Misconfigurations in smart contracts are being exploited by scammers to create malicious cryptocurrency tokens with the goal of stealing funds from unsuspecting users.
The instances of token fraud in the wild include hiding 99% fee functions and concealing backdoor routines, researchers from Check Point said in a report shared with The Hacker News.
Smart contracts are programs stored on the blockchain that are automatically executed when predetermined conditions are met according to the terms of a contract or an agreement. They allow trusted transactions and agreements to be carried out between anonymous parties without the need for a central authority.
By examining the Solidity source code used for implementing smart contracts, the Israeli cybersecurity company found instances of hidden and hardcoded fees that can’t be changed, while allowing malicious actors to exert control over “who is allowed to sell.”
In another instance, a legitimate contract called Levyathan was hacked after its developers inadvertently uploaded the wallet’s private key to their GitHub repository, enabling the exploiter to mint an infinite number of tokens and steal funds from the contract in July 2021.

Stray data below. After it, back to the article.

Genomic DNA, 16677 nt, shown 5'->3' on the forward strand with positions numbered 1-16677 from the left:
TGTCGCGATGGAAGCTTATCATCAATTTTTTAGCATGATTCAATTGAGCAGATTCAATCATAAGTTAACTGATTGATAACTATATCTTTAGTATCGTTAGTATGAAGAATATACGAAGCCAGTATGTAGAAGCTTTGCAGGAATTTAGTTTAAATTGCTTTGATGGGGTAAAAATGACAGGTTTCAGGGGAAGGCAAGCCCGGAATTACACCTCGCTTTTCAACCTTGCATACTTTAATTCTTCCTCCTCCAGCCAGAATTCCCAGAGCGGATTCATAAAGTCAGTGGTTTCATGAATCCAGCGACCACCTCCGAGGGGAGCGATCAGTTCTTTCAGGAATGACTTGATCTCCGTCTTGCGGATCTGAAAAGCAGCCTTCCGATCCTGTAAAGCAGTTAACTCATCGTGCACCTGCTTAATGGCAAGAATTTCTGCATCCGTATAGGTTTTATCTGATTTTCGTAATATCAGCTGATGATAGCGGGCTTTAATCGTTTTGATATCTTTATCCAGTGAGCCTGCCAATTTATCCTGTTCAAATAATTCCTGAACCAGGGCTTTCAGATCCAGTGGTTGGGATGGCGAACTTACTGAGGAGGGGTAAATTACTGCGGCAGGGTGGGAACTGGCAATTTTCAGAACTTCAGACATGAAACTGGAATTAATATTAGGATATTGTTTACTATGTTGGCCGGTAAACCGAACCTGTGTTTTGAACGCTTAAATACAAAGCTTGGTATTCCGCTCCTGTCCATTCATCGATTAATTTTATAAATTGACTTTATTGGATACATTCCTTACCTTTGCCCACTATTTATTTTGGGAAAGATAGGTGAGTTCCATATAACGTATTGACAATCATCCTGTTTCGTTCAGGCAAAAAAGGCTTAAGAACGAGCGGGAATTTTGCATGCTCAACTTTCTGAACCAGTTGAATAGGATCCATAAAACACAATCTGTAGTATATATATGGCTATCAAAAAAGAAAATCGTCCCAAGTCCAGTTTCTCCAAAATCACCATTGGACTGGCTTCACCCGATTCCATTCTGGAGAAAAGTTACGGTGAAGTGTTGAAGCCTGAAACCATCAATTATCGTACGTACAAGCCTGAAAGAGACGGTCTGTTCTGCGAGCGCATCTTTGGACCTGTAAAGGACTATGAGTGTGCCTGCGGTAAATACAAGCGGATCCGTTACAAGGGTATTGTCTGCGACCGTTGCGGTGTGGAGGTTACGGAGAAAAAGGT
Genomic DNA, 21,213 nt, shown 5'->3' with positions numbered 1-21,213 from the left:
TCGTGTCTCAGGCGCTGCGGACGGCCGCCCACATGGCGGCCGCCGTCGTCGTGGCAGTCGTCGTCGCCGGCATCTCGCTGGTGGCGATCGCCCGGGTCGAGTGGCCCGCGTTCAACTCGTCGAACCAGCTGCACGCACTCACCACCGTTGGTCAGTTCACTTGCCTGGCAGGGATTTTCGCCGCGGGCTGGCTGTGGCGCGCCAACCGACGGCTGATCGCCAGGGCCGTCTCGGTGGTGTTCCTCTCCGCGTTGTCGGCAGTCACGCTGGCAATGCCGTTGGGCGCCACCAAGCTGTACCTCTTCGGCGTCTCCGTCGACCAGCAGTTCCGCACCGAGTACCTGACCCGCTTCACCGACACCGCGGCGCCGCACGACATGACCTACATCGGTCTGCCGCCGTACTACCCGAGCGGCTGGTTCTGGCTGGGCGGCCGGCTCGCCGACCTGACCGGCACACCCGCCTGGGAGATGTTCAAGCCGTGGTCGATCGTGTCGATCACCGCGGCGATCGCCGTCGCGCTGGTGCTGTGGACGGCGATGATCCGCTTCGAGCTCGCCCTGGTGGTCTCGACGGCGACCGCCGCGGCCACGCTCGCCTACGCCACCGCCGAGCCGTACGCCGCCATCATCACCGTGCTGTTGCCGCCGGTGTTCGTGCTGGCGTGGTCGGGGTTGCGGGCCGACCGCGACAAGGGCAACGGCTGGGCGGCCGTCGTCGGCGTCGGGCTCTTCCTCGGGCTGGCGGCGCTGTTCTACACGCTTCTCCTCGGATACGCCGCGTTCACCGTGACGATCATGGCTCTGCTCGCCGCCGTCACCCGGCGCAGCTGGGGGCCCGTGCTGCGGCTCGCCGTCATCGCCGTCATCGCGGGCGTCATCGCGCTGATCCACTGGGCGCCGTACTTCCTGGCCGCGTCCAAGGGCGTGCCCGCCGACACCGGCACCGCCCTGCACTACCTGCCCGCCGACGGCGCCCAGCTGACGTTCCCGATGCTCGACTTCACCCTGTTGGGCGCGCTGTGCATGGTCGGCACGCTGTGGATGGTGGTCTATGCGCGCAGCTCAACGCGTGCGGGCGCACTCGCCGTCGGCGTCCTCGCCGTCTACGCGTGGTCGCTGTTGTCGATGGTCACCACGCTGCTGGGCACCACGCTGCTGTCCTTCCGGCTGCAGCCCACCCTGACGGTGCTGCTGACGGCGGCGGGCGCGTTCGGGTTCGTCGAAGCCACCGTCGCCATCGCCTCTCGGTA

A rug pull is a type of scam that happens when the creators cash out out the investors’ money and abandon the project after a huge amount is allocated to what appears to be a legitimate crypto project.
Lastly, poor access controls put in place by the maintainers of the Zenon Network allowed an attacker to abuse the unprotected burn function within the smart contract to ramp up the price of the coin and drain funds to the tune of $814,570 in November 2021.
The findings come as cyberattack campaigns have been observed leveraging phishing schemes built on lures surrounding soon-to-be-released (albeit fake) crypto tokens to ultimately trick victims into paying for it with their own cryptocurrency.
“On top of that, to engage other victims and perpetuate the scam, the website offered a referral program for friends and family,” Akamai researcher Or Katz said. “In doing this, the threat actors created a new trustworthy channel through which current victims referred [to] other potential targets.”
“The implication is that crypto users will continue to fall into these traps, and will lose their money,” Oded Vanunu, head of products vulnerabilities research at Check Point, said. “To avoid scam coins, I recommend crypto users to diversify their wallets, ignore ads, and test their transactions.”